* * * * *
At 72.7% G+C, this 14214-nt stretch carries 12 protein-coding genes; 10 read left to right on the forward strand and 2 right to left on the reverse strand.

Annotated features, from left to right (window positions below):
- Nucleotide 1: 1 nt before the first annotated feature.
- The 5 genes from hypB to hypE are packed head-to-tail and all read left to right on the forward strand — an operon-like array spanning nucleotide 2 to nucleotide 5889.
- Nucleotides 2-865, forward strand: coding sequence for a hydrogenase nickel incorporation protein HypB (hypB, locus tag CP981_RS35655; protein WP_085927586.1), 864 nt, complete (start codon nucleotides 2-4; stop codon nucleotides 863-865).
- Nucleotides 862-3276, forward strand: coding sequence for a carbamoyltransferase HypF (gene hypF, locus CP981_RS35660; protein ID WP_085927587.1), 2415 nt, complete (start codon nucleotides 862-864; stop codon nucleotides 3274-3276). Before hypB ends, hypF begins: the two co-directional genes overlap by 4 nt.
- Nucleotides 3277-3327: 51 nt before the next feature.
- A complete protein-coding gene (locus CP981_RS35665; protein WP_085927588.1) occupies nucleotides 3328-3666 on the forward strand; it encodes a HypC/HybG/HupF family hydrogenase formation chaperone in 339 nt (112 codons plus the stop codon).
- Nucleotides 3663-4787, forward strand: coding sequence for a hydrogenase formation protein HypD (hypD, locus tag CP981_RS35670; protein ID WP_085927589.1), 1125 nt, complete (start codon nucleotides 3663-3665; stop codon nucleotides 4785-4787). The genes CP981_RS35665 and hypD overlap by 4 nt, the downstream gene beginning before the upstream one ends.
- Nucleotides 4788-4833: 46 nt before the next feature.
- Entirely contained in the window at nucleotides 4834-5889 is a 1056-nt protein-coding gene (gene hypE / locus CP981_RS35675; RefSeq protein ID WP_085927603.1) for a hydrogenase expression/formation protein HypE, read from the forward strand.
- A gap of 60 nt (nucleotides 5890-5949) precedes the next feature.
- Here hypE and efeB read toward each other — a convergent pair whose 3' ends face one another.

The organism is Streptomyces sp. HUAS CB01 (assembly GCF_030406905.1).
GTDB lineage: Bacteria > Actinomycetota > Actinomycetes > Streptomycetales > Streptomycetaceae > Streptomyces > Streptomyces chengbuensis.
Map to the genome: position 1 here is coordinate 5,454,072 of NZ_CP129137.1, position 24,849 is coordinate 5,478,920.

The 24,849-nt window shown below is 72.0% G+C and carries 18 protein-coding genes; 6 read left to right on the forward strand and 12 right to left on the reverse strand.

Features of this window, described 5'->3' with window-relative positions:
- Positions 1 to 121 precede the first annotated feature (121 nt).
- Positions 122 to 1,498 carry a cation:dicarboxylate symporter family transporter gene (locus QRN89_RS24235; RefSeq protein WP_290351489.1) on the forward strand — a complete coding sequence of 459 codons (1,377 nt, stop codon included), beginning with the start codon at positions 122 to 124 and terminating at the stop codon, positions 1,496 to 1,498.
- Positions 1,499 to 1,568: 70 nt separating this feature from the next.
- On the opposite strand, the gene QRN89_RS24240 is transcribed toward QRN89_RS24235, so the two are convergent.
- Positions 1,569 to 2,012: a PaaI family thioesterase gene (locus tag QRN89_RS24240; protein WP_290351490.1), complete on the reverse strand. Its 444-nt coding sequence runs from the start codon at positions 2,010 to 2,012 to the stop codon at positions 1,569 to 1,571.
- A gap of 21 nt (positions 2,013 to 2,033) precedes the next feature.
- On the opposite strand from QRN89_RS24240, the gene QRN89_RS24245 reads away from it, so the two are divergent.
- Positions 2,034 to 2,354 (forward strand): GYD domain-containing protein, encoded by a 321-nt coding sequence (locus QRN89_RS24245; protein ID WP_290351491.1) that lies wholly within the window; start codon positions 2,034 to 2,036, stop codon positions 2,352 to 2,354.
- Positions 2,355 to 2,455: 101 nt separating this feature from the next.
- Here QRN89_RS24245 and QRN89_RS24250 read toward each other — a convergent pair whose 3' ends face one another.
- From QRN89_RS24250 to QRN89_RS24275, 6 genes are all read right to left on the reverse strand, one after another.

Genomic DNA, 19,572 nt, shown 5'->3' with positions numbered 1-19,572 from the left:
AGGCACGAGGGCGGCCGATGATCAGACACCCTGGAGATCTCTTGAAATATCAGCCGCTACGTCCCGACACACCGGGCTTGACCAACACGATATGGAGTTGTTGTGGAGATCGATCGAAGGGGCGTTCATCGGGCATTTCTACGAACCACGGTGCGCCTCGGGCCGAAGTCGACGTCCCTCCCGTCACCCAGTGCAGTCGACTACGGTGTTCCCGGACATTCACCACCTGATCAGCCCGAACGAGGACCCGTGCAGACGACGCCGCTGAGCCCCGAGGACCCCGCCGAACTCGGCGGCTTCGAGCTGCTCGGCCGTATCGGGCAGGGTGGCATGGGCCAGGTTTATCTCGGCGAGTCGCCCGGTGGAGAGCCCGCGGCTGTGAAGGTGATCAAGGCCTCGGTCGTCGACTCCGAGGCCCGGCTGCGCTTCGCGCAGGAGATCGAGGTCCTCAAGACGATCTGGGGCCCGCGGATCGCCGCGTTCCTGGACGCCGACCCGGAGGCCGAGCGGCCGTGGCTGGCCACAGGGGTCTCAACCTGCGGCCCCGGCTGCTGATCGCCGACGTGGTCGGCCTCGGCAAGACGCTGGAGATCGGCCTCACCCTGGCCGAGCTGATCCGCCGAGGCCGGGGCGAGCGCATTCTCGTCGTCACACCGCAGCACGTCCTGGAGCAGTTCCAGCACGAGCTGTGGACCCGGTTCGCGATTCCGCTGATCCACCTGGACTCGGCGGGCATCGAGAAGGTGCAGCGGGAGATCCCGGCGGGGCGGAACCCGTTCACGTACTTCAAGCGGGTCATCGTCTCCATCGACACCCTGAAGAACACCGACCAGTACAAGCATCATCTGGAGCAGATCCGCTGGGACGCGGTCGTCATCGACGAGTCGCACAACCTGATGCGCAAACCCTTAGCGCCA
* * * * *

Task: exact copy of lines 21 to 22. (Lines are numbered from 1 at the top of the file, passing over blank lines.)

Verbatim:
- Positions 1,499 to 1,568: 70 nt separating this feature from the next.
- On the opposite strand, the gene QRN89_RS24240 is transcribed toward QRN89_RS24235, so the two are convergent.